How could Yitzchak, who was such a tzadik, have raised someone to be as evil as Esav? To make this question even more striking, how did Yitzchak do this while simultaneously raising Ya’akov to be a tzadik like him?

In order to answer these questions, we must try to comprehend one of the most difficult parenting situations of all time, which happens to arise in Parshat Toldot: raising Ya’akov and Esav together in one home. One can only imagine how difficult it must have been for Yitzchak and Rivka to raise two individuals who were so completely different from one another. It must have been quite an ordeal to maintain a sense of tranquility in their home, and even more so, to educate and prepare each child properly for his future. Yet the Torah text itself does not seem to indicate the ways in which Yitzchak and Rivka chose to raise their twins.

The Midrash Tanchuma lends us some insight regarding the patriarchal couple’s child-rearing methods. The midrash claims that while growing up, Yitzchak and Rivka didn’t view Ya’akov and Esav as separate individuals, but as a set of twins. They both went to school together, they both came home together. In fact, no one differentiated one from the other for the first 15 years of their lives. Only when they got older was it perceived that Esav had become a hunting man of the field and Ya’akov a learned man of the tent.

Rav Hirsch explains based on this midrash that the differences between Ya’akov and Esav weren’t due to their differences in nature as much as they were due to their parents’ ignorance thereof. Despite their opposite personalities, they were both educated in the same exact way in the Beit Midrash; while Ya’akov thrived on this pedagogical method, Esav was suffocated by it and couldn’t wait to throw its yoke off his back. In fact, Rav Hirsch claims, Esav learned the art of trickery necessary for hunting specifically through his being forced to pretend to be happy while sitting and learning inside.

In this way, continues Rav Hirsch, the famous parenting dictum of “Chanoch l’na’ar al pi darko,” to educate a child according to his way, was completely forgotten.

To understand Rav Hirsch’s statement, we have to comprehend exactly what this dictum, taught to us by Shlomo in Mishlei (22:6), really means. What is a child’s “derech”? What exactly characterizes a child’s “way”? Metzudat David believes that a child’s derech refers to his or her intellectual capacity, meaning that one should educate and guide a child according to his academic capabilities.

The Gr”a, however, interprets a child’s derech slightly differently, not as referring to a child’s intellect, but to his innate character. He explains that it is impossible for someone to change the nature with which he was born. If someone was born with a personality of tzedek, he will become a tzadik. If someone was born with an evil nature, then he has free will to choose how he wants to channel this nature: to become a tzadik, a rasha, or a beinoni. He quotes the famous Gemara in Shabbos that states that a man with a propensity for spilling blood will do so, but whether he’ll do it as a mohel (tzadik), as a shochet (beinoni), or as a robber (rasha), is his choice.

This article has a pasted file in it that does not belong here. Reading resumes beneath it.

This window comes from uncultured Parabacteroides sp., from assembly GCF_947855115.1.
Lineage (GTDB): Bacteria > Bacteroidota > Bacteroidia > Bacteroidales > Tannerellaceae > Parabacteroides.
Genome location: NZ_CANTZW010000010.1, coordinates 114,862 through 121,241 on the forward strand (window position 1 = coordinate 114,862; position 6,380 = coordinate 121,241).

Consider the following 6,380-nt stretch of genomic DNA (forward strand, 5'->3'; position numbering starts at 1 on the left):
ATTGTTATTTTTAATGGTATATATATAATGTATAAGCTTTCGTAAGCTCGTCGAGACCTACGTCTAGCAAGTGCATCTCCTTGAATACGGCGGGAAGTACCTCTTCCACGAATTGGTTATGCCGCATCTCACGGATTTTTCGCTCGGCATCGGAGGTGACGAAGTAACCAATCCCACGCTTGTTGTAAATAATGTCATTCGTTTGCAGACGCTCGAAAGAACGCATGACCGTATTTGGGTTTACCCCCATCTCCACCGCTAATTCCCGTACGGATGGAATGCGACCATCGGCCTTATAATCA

According to the Gr”a, when Shlomo says “Chanoch l’na’ar al pi darko,” he is referring to educating a child according to his internal nature. If one follows this dictum, his child won’t stray from the Torah even when he gets older. But if one does try to steer his child away from his nature, even though he’ll listen to his parent now out of fear, he’ll stray from his teachings as soon as the parent no longer wields any influence over him, because his nature can’t change.

Rav Hirsch claims that had Yitzchak and Rivka realized this, they could have educated Esav in a way that would have channeled his strength toward being a “gibor lifnei Hashem.” In

other words, Esav could have been the sword working alongside Ya’akov’s spirit, instead of wielding its force against it.

Thankfully, however, Ya’akov himself learned from his parent’s mistake in this area. As evidenced by his blessings to each of his children at the end of his life, Ya’akov was able to focus on each shevet’s individuality. He discerned their unique strenths and distinctive potentials, and made them aware of these things as well, so that they could each serve Hashem in the best way possible.

As parents and teachers, it is our responsibility and even obligation, according to the author of the Alei Shur, to figure out what each of our children’s/students’ nature is, so that we will know how to educate them properly.

As children and students, it is our responsibility to introspect and figure out the uniqueness of our own natures, so that we can reach our highest potentials.

Have a great Shabbos!